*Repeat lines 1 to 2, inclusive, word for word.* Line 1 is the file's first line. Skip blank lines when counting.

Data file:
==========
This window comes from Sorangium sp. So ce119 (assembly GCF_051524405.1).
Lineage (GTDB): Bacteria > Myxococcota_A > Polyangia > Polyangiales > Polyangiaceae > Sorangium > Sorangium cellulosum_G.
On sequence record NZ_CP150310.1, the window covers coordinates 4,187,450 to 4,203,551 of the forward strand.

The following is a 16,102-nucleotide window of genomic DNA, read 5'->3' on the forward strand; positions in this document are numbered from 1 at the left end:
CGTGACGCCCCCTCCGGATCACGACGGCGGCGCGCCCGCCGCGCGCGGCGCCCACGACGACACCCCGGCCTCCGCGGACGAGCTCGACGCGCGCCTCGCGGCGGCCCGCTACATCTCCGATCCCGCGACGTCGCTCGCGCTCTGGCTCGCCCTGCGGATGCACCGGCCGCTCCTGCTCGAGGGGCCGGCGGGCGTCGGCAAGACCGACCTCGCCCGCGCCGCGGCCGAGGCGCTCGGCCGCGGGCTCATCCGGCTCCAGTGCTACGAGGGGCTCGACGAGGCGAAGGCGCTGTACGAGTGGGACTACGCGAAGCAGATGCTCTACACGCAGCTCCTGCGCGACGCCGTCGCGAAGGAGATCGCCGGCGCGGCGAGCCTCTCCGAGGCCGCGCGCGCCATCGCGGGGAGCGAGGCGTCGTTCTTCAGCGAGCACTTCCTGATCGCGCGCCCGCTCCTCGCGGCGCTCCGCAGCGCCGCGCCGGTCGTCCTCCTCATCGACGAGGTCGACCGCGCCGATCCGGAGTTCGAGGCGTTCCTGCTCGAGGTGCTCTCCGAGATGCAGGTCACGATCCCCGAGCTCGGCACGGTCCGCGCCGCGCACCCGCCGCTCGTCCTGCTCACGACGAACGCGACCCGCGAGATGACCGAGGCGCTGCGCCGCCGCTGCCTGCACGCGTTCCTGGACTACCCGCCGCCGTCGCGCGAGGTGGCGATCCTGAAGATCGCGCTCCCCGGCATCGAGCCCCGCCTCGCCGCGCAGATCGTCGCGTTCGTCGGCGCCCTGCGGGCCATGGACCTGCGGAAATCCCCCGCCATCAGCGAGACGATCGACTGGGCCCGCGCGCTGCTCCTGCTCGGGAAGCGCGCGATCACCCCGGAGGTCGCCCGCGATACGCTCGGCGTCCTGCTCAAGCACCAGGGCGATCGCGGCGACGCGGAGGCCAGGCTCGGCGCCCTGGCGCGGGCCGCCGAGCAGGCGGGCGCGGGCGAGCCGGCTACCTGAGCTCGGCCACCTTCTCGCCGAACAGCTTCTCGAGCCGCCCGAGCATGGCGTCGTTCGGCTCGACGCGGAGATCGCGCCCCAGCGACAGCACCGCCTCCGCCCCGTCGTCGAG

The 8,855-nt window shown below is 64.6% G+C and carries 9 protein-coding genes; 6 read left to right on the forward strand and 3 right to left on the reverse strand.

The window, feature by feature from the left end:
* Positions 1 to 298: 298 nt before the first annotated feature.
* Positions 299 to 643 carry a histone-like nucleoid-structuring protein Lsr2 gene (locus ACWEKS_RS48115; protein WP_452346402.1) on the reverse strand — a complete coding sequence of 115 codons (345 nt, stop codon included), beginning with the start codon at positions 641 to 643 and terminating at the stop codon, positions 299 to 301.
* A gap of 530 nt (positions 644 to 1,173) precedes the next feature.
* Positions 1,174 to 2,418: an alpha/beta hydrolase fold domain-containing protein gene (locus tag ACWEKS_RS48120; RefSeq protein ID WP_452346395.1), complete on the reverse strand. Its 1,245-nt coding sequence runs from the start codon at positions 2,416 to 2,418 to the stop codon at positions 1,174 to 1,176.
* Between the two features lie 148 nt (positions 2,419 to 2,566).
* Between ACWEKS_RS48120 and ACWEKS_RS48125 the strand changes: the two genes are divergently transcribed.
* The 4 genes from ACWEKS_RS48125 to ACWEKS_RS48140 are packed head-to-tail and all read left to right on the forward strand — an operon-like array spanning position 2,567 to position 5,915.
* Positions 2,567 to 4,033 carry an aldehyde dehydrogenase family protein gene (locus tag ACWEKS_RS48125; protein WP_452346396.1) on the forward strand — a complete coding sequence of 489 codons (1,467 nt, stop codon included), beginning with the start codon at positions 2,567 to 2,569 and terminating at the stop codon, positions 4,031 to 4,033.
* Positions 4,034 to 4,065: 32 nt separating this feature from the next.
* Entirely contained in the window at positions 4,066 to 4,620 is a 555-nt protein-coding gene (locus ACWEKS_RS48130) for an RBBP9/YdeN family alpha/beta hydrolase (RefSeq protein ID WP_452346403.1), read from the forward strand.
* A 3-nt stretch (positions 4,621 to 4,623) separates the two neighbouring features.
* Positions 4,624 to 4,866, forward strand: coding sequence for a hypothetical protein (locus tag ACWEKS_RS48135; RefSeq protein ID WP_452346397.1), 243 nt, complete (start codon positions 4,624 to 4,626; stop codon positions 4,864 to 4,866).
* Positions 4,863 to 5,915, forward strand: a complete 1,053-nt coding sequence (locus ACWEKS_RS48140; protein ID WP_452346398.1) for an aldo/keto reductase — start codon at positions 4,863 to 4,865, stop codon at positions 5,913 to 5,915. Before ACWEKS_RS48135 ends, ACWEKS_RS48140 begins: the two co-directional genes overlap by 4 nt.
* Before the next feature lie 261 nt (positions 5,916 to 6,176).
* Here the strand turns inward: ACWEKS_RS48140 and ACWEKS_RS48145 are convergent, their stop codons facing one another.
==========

This window comes from Sorangium sp. So ce119 (assembly GCF_051524405.1).
Lineage (GTDB): Bacteria > Myxococcota_A > Polyangia > Polyangiales > Polyangiaceae > Sorangium > Sorangium cellulosum_G.